IAN McAULEY. Brexit, Trump and the Lucky Country 5 – How we lost trust in government

Jan 9, 2017

We have lost trust in our governments and in mainstream political parties. Politicians, the media and corporate interests have been responsible for alienating governments from the people who elect them, creating fertile ground for populists.

I’ll start with three graphs that tell much of the story from an Australian perspective. They’re easy to read, unless you’re so deeply involved in the political “club” that you don’t want to see what they so clearly reveal.


They are based on House of Representatives election results since 1940, when the present two-party system became established. (The final data points are taken from the most recent Essential poll.) The Senate trends are even stronger: the major party groupings won only 65 percent of first preferences in the 2016 election.

There is an obvious turning away from the two parties, and at no time over this period has a government in office won 50 per cent or higher support in its bid for a second term. (Menzies almost made it in 1966 with a 49.9 percent primary vote for the Coalition.)

In the US long-term time series show Americans have been losing trust in government for 70 years, with the decline sharpest for the federal government, milder for state governments, and less so for local governments.

We don’t have such long time series in Australia, but what evidence we do have, including that from the most recent Australian Election Study, reveals similar trends here – falling trust in government (a strong trend since 1969), falling satisfaction with democracy (separate polling by the Lowy Institute finds only 39 percent of young people agree that “democracy is preferable to any other kind of government”), a strong and growing belief (now 56 percent) that “government is run for a few big interests” while fewer and fewer people (now only 12 percent) believe that “government is run for all the people”.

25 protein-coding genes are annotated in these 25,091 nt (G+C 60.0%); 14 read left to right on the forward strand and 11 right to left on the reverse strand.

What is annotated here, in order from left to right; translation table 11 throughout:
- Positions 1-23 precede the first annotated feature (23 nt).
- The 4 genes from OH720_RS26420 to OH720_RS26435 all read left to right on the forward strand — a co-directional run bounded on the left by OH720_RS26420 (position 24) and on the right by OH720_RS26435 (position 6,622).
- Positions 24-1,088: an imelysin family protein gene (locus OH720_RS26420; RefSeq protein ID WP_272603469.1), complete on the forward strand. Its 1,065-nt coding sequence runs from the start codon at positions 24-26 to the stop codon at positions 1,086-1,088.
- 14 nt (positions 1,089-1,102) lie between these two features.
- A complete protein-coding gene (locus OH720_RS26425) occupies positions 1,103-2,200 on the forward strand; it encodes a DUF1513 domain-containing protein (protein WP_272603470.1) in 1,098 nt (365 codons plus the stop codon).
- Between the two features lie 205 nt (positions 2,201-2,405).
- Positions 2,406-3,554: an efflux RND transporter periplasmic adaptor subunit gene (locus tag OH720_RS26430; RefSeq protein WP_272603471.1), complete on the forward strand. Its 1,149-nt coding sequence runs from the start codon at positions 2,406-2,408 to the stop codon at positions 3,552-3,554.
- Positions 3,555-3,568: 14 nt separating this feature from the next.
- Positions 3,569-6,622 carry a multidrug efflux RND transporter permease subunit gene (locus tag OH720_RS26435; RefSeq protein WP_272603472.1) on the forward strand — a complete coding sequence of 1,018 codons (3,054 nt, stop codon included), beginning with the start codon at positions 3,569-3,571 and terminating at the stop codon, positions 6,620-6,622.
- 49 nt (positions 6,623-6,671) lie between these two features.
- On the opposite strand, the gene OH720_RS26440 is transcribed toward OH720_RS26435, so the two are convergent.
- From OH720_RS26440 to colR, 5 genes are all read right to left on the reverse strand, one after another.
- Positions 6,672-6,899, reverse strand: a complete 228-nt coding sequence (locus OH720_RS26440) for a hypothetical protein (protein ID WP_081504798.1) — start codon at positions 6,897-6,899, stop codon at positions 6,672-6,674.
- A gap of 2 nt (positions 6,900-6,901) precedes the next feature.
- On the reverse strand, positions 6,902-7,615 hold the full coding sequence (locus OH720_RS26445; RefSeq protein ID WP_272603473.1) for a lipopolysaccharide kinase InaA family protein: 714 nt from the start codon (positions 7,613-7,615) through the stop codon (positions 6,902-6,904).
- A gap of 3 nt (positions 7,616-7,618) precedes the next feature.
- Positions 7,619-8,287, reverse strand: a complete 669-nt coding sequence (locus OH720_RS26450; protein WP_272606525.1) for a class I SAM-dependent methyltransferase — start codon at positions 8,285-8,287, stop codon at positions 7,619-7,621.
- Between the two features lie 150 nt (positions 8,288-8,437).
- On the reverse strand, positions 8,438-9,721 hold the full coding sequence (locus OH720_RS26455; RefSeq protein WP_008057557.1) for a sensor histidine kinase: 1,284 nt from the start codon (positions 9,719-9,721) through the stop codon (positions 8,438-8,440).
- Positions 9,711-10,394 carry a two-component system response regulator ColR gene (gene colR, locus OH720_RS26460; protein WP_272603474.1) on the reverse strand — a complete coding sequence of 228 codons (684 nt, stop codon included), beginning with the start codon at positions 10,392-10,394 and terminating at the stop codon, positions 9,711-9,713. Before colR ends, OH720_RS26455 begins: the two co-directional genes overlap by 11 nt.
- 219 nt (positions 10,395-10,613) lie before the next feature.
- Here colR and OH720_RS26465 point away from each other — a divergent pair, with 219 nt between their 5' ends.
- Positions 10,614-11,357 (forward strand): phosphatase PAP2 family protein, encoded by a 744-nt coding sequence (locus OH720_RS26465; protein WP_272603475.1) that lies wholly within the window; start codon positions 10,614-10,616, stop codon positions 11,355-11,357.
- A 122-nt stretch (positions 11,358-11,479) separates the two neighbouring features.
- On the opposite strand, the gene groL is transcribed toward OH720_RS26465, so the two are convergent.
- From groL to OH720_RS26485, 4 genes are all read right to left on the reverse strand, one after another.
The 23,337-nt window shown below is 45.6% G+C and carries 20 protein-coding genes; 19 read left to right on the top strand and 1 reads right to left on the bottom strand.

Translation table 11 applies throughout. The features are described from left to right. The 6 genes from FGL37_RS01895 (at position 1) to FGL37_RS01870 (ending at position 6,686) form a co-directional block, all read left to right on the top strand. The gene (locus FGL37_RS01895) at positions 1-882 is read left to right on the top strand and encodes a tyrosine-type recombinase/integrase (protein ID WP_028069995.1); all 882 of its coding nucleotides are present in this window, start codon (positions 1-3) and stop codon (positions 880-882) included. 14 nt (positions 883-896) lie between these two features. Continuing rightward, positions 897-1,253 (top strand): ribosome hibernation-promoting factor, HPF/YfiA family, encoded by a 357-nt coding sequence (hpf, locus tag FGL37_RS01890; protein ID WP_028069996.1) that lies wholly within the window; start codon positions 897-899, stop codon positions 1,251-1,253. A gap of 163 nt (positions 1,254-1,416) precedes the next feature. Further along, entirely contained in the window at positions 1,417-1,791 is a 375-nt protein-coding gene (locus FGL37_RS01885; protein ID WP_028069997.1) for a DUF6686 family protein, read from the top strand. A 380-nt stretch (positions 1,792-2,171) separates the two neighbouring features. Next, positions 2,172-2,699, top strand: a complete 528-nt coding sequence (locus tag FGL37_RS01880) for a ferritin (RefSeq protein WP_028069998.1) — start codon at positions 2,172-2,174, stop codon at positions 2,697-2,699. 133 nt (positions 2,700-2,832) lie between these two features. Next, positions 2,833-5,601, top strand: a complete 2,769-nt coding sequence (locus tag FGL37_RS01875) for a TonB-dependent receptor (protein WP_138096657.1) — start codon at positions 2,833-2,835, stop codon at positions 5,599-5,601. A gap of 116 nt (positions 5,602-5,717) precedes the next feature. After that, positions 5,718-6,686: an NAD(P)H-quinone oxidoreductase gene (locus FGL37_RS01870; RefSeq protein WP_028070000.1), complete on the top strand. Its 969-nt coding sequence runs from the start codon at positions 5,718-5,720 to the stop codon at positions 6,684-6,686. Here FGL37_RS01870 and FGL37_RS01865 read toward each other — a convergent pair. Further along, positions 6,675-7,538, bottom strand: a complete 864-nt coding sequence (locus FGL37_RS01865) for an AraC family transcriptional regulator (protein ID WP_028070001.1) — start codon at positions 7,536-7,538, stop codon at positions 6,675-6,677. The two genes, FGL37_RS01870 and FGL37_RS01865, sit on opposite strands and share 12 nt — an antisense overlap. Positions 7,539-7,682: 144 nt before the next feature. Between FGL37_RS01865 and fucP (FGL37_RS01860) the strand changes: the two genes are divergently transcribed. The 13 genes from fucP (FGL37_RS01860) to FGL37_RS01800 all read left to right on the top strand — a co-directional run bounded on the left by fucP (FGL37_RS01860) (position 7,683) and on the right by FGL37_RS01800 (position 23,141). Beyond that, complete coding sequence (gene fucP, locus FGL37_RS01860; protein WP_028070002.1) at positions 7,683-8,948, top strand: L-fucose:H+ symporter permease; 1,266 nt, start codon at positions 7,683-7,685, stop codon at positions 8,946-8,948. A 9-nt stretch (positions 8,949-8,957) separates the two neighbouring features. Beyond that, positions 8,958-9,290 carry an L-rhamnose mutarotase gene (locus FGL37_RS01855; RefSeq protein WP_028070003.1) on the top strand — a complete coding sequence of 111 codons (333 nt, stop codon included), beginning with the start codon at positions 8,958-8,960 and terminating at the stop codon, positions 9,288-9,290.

When Trump promised to “drain the swamp” it was not clear what creatures he wanted to remove, but Americans and Australians alike would welcome the swamp to be drained of corporate lobbyists and other influence peddlers. There is strong public support for reform, including a requirement for all politicians to disclose meetings with lobbyists, company executives and unions, immediate disclosure of political donations, and bans on donations by corporations and unions.